• Share This Link

 

Longstreet, Helen Dortch


(1863 - 1962)  /  Inducted  2004


Helen Dortsch Longstreet
Activist, Conservationist, Postmistress
“I’ve been an assembler and riveter for about two years and have never lost a day from work, or been a single minute late. I will quit only when the last battle flag has been furled on land and sea.”
– Helen Dortch Longstreet quoted in The Atlanta Journal;
Oct. 12, 1943

Known as the “Fighting Lady,” Helen Dortch was a champion of causes ranging from the environment to civil rights. She put her heart, financial resources, persuasive words and spirit into righting the wrongs of the world and altered the lives of Georgia citizens through her efforts.

Born in Carnesville in Northeast Georgia, Helen attended Georgia Baptist Female Seminary, now known as Brenau College, and the Notre Dame Convent in Maryland. In 1894 she was appointed Assistant State Librarian, making her the first woman to hold office under Georgia’s state government. She used her gender-breaking position by authoring the “Dortch Bill,” passed by the Georgia General Assembly in 1896, making it possible for women to hold the office of State Librarian.

While at college, Helen became acquainted with the granddaughter of General James Longstreet, second in command to General Robert E. Lee in the Civil War. On Sept. 8, 1897, the General and Helen married at the Georgia Governor’s mansion despite their significant age difference – She was 34 and the he was 76. General Longstreet died six years later and they had no children. Defending her husband’s role in the Civil War became another of Helen’s causes and she fought diligently to ensure her husband’s place in history was accurately portrayed. Her efforts changed historians’ perceptions and she aggressively fought accusations that he was responsible for the Confederate defeat during the Battle of Gettysburg. In 1905, she published the book Lee and Longstreet at High Tide, documenting her husband’s account of the war. When the General died in 1904, Helen embraced public affairs, yet fulfilled her promise to her husband that “in the future, so long as I shall live, whenever your war record is attacked, I will make answer.” As the founder of the Longstreet Memorial Association, she arranged to have a statue of her late husband placed at Gettysburg. Helen also made it possible for a special memorial exhibit which appeared first in 1939 at the New York World’s Fair and again at the Golden Gate Exposition in San Francisco, California in 1940.

Second to defending her husband’s name was Helen’s passion for environmental preservation, this led her to take on one of the state’s biggest corporations, the Georgia Power and Railroad Company. The company was planning to build a dam at Tallulah Gorge, a then thriving tourist town. The electric power source would divert the river’s flow away from the famous waterfalls, which would surely affect the area’s environmental and economic future. Helen traveled throughout the state gain support but in 1913 she lost her battle but received recognition for the organization she founded to protect the area, the Tallulah Falls Conservation Association. Despite her calling Georgia Power and Railroad Company “commercial pirates and buccaneers,” the company leased 3,000 acres in 1992 to the State of Georgia to create the Tallulah Gorge State Park and returned the natural flows through the canyon. “She was a woman way ahead of her time,” said John Sell, a Georgia Power spokesman. “It’s appropriate to honor her.”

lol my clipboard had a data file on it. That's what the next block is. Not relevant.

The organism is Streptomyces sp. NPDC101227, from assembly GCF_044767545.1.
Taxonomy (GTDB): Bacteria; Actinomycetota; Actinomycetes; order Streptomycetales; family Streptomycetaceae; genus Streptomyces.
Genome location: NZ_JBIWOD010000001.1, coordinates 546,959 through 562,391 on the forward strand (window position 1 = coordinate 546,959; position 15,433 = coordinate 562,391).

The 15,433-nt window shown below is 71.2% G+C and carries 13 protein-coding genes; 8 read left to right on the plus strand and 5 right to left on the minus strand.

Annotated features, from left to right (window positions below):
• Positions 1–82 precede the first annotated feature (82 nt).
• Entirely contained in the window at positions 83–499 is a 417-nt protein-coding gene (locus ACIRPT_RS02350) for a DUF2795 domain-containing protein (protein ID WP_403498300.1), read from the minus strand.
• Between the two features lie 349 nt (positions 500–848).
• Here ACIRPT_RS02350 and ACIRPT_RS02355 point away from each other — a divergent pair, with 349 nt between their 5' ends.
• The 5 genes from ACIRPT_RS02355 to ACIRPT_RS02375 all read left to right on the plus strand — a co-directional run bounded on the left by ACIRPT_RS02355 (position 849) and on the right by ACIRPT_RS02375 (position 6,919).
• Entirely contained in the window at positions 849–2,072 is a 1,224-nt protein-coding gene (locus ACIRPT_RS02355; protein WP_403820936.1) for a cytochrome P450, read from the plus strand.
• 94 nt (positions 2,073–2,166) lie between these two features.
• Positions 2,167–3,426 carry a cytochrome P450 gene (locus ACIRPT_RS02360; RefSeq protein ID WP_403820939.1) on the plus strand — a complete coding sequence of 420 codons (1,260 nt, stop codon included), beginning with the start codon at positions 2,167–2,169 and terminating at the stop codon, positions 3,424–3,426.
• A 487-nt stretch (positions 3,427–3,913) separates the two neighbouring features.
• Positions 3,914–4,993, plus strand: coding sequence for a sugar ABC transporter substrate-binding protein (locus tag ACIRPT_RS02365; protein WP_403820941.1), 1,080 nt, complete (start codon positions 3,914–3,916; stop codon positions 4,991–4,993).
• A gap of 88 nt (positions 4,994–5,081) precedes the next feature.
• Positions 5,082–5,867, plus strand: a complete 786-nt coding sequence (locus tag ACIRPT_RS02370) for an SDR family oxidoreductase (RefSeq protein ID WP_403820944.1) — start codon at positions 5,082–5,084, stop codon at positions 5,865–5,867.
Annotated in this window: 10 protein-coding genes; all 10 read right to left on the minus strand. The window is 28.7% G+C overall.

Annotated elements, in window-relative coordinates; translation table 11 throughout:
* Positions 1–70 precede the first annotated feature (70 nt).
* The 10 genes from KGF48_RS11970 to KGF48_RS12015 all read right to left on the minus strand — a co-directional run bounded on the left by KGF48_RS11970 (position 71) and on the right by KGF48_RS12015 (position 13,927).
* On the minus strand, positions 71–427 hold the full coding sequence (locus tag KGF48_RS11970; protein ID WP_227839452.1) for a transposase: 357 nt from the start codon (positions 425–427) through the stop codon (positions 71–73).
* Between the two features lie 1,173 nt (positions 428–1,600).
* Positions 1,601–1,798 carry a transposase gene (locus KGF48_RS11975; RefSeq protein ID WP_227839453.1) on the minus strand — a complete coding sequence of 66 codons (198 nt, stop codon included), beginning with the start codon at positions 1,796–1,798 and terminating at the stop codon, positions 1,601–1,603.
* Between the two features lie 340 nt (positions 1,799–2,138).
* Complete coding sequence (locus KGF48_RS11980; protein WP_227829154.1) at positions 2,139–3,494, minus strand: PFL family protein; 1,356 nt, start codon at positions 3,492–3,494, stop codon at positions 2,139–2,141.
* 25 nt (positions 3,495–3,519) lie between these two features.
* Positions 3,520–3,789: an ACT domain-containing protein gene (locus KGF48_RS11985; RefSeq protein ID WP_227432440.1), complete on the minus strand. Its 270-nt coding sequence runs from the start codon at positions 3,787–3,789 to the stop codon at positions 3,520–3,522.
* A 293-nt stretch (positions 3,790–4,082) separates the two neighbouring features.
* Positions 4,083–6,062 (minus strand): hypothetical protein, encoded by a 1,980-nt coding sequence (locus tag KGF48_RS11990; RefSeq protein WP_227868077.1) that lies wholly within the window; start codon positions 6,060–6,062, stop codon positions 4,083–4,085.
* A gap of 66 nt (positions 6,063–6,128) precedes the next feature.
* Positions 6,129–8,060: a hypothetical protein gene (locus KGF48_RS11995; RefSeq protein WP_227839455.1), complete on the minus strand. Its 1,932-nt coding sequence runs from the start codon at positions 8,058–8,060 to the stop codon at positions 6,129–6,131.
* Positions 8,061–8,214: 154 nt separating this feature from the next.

In 1898, Helen was appointed as the first woman to become postmaster in her home city of Gainesville.  Shortly after her battle over the Tallulah Falls dam, Helen returned to Brenau College where she studied speech, lectured and worked as a freelance author. Helen’s other causes throughout her life included women’s suffrage, advocating civil rights for African-Americans, and promoting the establishment of the Georgia State College for Women in Milledgeville.

At the age of 80, Helen’s fighting spirit gained national publicity for the effort to employ women in the defense industry. During World War II, she went to work as a riveter at the Bell Bomber Plant in Marietta. When controversy erupted over unionism, her employers became aware of her age and asked her to quit. Helen refused, stating she had the eyesight of a 20-year-old and was in otherwise perfect health. In 1947, Helen became the first woman to have her portrait placed in the State Capitol wanting to go even further into state politics, she ran an unsuccessful but active write-in campaign for governor against Herman Talmadge in 1950.

Helen’s legacy as a Georgia woman of achievement continues in North Georgia as her passion for environmental preservation was awarded in 1999 when the trails at Tallulah Gorge State Park were named the “Helen Dortch Longstreet Trail System.”


Additional Resources:

James & Helen Longstreet

The Longstreet Chronicles

Brenau University